When I read about Comfort Plus Online, I thought it sounded like a great resource and I found out that it was. I wish it had been around all of those years ago.  With more of us turning to the Internet for our information, and so many non-profit and government agencies unable to provide help with where to turn, it’s good to know that there’s a website out there to provide some of this.  I love that Comfort Plus provides information on their site in both languages and that they not only have products but they provide a caregiving section.

I found that it was the little things that were immensely helpful in relieving some of that caregiving stress. Something as simple as having items delivered to the home would bring relief because it meant that a schedule wouldn’t have to be set for someone to run out while someone else watched abuela. Things that small made a big difference.

We had such a great time with Abuela, even with the dementia that was brought forth due to the stroke after a while.  She remained with us for 6 years before God called her home.  Always with a smile on her face and until she became non-verbal, with a funny word or two.  I wouldn’t trade that time for anything in the world.  I know mami, being the primary caretaker, wouldn’t have traded it either.

It’s good to know that there’s a resource out there for others who may be going through a similar situation. I will do anything in my power to spread the word if it means bringing a little comfort and ease to the tough job of caregiving.

If you are a caregiver or know of one, please pass on this information.  Comfort Plus also has a Facebook fan page. Well, they have two: one in English and one in Spanish as well as a Twitter account. Be sure to head over and give them a like and follow.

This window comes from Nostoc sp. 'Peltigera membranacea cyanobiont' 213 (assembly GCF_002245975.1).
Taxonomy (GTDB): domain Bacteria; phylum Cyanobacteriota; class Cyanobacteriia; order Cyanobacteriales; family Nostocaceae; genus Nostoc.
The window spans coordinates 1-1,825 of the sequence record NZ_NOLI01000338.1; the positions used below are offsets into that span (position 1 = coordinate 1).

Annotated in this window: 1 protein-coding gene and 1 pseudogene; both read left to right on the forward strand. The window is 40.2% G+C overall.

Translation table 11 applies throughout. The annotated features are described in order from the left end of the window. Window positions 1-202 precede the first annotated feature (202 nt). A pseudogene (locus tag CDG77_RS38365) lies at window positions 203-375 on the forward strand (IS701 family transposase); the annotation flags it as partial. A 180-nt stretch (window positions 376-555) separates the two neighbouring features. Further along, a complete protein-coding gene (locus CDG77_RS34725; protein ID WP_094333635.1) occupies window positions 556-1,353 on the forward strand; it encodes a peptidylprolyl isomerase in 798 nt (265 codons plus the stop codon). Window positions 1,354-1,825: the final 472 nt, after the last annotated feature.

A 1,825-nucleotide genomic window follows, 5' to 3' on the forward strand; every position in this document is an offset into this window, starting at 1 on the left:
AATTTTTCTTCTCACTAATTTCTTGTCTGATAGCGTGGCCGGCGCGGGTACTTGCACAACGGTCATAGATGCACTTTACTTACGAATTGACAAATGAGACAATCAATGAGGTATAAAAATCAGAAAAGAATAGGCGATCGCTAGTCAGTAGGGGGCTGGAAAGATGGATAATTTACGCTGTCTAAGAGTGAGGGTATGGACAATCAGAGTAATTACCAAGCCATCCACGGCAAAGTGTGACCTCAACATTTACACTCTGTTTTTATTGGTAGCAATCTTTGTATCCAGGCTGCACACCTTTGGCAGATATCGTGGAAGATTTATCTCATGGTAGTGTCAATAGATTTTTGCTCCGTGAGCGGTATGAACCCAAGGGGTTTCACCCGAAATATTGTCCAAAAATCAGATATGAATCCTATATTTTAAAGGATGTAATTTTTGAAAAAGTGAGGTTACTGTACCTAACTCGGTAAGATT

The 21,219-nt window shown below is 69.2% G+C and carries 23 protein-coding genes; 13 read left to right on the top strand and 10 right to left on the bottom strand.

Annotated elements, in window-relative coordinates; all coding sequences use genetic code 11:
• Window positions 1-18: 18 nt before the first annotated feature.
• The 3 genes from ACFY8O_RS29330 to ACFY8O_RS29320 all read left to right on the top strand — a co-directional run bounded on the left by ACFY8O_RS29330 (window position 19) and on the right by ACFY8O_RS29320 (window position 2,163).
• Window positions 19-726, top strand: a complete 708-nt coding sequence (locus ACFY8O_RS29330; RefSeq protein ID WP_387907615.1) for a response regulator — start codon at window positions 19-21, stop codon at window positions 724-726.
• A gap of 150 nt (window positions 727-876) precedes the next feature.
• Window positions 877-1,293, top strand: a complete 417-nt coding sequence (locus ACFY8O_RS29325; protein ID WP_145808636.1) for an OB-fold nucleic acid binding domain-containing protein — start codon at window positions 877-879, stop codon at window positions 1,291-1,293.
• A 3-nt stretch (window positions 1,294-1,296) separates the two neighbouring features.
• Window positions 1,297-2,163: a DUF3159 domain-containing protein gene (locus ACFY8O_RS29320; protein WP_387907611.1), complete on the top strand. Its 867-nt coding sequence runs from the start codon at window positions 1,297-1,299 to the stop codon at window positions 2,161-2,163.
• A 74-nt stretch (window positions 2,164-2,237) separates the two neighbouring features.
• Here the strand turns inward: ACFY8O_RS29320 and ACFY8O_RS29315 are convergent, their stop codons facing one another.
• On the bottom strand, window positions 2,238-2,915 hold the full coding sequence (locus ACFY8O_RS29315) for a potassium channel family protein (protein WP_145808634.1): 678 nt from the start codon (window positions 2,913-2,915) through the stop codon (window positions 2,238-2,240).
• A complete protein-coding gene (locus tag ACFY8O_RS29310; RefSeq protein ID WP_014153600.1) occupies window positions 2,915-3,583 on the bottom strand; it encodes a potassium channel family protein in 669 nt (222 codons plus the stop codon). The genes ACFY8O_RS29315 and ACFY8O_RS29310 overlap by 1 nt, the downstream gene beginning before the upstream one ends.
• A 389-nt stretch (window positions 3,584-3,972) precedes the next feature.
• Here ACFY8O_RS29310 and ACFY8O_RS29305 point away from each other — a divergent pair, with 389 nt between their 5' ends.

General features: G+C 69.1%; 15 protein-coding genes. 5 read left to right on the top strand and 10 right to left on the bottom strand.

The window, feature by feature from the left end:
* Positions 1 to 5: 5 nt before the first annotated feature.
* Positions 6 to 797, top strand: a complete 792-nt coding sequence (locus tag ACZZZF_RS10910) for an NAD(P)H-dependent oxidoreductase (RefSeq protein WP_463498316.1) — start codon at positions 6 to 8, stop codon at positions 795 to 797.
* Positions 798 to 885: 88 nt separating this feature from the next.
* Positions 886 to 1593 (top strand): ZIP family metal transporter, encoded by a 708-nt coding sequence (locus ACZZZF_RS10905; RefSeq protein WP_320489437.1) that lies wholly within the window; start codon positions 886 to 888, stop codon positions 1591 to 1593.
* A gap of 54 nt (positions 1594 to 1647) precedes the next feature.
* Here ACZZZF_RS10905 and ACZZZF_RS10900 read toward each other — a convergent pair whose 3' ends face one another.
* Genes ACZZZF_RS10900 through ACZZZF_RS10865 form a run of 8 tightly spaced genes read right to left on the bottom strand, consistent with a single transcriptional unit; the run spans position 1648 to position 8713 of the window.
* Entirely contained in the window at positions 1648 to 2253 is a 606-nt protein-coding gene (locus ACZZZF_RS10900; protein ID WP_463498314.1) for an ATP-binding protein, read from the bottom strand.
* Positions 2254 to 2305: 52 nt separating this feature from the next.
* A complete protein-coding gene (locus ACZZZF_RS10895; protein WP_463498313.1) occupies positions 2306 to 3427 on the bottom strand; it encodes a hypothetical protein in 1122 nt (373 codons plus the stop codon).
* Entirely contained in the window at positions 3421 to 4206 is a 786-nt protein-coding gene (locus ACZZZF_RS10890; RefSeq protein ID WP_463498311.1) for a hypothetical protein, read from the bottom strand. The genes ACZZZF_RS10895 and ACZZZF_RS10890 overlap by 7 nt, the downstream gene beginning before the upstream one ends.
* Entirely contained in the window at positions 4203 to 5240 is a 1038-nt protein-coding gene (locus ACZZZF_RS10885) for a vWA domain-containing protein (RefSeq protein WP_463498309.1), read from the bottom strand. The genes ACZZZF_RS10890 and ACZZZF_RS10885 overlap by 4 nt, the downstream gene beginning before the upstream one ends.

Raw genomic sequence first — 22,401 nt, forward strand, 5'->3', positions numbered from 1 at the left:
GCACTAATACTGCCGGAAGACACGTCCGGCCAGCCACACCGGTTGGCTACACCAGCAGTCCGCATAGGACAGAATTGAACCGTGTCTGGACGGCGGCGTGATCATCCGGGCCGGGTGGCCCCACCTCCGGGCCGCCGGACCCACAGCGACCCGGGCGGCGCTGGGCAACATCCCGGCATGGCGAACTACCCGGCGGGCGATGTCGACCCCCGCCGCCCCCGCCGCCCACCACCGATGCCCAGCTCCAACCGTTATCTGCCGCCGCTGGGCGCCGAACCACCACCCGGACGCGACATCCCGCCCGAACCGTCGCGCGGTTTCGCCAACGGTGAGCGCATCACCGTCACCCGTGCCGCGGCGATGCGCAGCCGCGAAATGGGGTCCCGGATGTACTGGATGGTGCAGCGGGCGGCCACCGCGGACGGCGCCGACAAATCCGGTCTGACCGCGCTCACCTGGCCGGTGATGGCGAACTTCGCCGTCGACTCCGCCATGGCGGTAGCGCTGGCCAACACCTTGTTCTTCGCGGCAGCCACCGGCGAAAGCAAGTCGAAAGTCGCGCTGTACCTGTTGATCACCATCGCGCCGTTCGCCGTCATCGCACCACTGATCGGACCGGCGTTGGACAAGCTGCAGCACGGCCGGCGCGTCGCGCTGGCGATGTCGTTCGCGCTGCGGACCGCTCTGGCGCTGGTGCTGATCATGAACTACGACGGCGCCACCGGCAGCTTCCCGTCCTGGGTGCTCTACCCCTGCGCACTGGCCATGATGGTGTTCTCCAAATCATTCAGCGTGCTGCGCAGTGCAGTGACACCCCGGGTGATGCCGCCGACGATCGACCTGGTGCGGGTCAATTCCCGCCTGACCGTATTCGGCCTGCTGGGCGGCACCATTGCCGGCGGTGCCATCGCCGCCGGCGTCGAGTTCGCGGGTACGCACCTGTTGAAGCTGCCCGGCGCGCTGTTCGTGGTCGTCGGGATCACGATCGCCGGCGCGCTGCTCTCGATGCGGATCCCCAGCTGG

For those that are looking to make a purchase on the Comfort Plus site, I have great news! You can use discount count LMB2012 for $10 off any case of Tranquility products.

And if you are lucky enough to be able to provide someone with love and care during their time of need don’t forget to take a little time to care for yourself. We like to forget that little task sometimes (especially us moms).

Have you cared for someone at home? What challenges did you deal with and what rewards meant the most to you?

This is part of a compensated campaign with Latina Mom Bloggers and ComfortPlus Online. However, all opinions expressed are my own.


Sili is the owner and Chief Executive Mami of Organizada Planner  and My Mamihood. She was selected as one of Latina Magazine's top Blogger to Know and Latina Magazine's top 10 Mommy bloggers. Mothering a 6-year old little girl and figuring out why the clean laundry won't automatigically insert itself where it belongs round out her current passions. Sili is deeply committed to changing the world and coaching you right along toward your purpose. She is viciously awesome. Sili raises armies and builds empires. She also bakes cookies and thangs.